US 7600433 B2
A pressure sensor comprises a housing, a housing socket and a pressure port which projects into the housing and which is made of a lead free material. The pressure sensor exhibits a pressure sensing element, which is adhesively cemented on the pressure port, so that a passage, located in the pressure port, is sealed on one side. In one region, the pressure port exhibits a surface roughness and is provided with an adhesion promoting coat. In this region, the pressure sensing element is connected by adhesive cement to the pressure port.
1. Pressure sensor, comprising a housing, a housing socket, a pressure port which projects into the housing and is made of a lead free material, and a pressure sensing element adhesively cemented on the pressure port, so that a passage located in the pressure port is sealed on one side, wherein a first region of a surface of the pressure port is roughened and is provided with a conforming adhesion promotion coat to improve adhesive strength, and in said region, the pressure sensing element is connected to the pressure port by adhesive cementing.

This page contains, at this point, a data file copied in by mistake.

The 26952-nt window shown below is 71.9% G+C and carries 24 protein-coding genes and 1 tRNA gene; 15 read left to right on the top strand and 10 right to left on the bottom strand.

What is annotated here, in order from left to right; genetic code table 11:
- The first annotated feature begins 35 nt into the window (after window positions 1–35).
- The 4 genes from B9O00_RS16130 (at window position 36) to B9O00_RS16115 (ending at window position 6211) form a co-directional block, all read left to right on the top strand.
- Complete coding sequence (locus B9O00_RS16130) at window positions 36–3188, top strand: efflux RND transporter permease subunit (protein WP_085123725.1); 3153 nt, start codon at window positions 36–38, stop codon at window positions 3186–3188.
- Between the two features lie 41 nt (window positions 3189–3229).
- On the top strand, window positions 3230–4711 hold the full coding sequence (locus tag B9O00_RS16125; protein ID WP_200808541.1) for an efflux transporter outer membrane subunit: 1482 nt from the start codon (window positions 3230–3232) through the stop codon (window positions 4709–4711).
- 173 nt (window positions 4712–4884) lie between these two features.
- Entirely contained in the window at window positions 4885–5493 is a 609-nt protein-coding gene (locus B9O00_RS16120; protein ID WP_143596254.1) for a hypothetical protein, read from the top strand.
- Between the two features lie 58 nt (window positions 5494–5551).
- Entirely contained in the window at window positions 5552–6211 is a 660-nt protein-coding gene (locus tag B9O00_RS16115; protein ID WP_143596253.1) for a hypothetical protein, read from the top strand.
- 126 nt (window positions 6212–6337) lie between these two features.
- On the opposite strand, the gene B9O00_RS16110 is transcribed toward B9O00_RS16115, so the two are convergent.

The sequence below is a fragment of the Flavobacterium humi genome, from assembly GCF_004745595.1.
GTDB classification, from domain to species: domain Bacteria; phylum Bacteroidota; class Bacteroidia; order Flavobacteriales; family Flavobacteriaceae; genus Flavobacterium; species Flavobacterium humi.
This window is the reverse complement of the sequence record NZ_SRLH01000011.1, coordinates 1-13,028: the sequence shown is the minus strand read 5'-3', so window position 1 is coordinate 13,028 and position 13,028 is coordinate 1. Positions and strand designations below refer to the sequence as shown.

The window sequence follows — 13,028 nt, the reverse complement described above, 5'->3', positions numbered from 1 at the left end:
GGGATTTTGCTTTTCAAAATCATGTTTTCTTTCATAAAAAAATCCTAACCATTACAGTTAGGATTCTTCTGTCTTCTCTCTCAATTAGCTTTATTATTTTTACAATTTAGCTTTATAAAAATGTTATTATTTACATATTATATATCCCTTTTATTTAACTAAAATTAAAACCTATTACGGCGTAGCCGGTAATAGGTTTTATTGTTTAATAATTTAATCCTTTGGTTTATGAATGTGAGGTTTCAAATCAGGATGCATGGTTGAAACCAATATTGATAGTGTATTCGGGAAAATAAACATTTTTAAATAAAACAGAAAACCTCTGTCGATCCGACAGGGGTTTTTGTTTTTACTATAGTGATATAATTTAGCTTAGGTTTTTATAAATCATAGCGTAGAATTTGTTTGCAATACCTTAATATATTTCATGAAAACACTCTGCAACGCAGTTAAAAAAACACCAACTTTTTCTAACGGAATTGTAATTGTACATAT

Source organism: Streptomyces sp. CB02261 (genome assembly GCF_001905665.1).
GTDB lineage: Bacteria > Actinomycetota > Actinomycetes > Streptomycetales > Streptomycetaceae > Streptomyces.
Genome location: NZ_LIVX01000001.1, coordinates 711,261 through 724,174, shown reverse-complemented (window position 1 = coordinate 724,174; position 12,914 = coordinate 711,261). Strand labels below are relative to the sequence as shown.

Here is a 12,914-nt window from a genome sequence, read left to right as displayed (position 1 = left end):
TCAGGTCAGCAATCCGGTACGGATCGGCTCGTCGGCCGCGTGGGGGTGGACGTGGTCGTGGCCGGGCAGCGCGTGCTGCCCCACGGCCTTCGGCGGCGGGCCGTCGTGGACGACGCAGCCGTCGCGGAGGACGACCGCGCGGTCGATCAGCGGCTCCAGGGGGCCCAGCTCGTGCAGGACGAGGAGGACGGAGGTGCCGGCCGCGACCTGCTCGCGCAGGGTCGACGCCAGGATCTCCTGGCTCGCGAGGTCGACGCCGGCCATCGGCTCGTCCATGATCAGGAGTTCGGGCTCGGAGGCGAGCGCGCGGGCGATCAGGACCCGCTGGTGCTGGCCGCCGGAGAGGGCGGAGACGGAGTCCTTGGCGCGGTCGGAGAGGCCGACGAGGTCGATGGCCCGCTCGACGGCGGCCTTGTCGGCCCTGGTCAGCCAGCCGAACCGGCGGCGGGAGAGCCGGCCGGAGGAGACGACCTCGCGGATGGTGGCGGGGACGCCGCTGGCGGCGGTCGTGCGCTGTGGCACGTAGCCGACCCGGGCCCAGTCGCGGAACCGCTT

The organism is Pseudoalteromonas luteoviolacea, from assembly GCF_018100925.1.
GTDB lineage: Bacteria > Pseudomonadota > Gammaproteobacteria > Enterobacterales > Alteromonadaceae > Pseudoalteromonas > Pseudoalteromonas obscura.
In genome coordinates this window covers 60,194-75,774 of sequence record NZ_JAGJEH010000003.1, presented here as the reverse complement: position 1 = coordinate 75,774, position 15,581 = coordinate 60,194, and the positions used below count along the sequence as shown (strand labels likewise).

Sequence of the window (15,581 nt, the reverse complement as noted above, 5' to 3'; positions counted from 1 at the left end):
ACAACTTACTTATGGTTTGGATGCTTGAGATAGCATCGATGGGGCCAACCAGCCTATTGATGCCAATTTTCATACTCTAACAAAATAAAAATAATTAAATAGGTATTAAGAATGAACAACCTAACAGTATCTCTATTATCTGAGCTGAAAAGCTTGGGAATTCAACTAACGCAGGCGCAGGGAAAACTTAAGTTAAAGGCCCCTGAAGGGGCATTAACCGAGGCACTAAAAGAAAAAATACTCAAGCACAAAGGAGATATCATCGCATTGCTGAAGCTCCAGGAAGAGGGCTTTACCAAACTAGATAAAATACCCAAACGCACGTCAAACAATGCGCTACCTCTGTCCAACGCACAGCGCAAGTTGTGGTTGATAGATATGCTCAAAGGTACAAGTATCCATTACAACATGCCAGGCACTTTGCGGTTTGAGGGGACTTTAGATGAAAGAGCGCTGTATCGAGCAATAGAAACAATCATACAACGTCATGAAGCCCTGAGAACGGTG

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10. Method for manufacturing a pressure sensor, comprising a housing; a housing socket connected to the housing; a pressure port projecting into the housing; and a pressure sensing element, which is connected to the pressure port and which seals a passage located in the pressure port, on one side, comprising the following process steps:
providing a pressure port made of a lead free material,